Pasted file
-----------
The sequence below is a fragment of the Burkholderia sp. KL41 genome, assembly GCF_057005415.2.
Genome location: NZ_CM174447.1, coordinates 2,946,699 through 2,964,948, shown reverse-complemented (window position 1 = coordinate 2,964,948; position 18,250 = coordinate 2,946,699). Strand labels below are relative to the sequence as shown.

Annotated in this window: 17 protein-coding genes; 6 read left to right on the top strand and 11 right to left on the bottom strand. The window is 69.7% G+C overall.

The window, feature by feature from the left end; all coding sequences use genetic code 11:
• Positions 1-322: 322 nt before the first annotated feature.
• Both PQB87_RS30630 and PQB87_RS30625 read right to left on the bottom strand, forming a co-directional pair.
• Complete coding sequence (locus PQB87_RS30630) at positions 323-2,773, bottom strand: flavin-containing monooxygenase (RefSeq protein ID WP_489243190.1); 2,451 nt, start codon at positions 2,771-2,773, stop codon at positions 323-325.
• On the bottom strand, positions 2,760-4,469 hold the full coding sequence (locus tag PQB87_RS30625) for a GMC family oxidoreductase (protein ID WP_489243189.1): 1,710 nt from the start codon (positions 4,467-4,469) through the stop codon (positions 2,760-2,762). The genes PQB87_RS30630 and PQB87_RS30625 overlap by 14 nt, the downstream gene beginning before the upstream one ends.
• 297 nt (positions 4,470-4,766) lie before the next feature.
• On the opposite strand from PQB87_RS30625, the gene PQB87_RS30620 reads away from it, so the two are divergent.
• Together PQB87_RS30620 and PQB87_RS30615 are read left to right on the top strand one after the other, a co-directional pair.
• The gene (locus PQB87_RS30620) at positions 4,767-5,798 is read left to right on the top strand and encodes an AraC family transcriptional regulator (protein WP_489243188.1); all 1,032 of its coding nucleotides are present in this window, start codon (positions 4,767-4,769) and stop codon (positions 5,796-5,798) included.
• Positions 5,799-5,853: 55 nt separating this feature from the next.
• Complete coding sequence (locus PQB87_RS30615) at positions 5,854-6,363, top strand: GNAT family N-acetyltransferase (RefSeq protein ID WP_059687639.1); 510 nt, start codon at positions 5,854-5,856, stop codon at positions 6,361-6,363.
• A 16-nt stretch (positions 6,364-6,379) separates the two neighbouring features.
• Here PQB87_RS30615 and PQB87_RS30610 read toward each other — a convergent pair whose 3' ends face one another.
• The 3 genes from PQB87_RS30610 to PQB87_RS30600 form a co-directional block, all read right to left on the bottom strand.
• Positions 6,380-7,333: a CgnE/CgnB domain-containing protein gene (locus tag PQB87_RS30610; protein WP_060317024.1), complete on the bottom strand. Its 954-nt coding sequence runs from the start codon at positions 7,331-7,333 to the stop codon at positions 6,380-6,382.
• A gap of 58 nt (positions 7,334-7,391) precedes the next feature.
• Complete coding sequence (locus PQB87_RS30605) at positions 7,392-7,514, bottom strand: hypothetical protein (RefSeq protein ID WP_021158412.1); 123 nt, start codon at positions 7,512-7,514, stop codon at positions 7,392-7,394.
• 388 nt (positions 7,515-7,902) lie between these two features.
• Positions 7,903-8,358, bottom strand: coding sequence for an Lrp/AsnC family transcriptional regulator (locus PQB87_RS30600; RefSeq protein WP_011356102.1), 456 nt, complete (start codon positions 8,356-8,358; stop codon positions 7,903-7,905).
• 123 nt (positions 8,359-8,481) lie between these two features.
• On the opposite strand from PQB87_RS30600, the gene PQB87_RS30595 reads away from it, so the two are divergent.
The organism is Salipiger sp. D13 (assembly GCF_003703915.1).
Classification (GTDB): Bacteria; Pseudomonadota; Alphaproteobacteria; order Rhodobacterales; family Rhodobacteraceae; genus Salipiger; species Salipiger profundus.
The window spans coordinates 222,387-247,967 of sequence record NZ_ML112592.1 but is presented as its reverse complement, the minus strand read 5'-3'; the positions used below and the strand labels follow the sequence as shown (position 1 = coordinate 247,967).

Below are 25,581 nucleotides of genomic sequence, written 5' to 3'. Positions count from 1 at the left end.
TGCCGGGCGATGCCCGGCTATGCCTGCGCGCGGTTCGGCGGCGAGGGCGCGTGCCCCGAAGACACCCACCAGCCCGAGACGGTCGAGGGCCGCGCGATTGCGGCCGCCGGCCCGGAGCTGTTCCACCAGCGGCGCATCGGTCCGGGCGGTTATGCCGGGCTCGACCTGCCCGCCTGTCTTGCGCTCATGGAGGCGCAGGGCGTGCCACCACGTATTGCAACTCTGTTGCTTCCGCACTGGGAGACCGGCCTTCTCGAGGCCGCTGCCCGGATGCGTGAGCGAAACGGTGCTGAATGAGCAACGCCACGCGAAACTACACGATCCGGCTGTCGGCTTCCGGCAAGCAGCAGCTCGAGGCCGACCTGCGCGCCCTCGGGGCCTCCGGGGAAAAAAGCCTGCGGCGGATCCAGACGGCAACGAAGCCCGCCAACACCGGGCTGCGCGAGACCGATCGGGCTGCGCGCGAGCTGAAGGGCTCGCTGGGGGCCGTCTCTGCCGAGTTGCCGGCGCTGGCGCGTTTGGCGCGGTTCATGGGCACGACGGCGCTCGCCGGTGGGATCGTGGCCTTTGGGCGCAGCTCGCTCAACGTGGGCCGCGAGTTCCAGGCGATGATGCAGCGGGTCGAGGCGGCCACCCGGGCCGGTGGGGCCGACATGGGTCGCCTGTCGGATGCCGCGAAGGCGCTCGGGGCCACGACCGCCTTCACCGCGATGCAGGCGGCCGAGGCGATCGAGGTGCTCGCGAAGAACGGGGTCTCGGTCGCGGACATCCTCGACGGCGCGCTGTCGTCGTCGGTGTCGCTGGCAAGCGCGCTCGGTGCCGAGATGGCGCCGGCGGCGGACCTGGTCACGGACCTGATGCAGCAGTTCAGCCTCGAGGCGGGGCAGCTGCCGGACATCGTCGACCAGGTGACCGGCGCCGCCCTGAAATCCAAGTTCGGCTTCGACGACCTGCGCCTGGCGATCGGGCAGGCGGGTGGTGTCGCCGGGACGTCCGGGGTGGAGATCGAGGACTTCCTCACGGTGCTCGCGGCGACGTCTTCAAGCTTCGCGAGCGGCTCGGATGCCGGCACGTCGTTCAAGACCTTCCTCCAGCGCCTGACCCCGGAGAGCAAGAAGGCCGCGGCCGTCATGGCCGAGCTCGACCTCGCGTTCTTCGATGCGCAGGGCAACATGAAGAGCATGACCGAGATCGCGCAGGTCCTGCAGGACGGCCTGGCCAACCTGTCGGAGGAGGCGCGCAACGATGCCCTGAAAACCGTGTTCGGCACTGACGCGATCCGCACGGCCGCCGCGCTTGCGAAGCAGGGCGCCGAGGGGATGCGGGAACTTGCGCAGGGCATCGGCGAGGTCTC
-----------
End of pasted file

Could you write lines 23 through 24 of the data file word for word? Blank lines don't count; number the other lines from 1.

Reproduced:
• 123 nt (positions 8,359-8,481) lie between these two features.
• On the opposite strand from PQB87_RS30600, the gene PQB87_RS30595 reads away from it, so the two are divergent.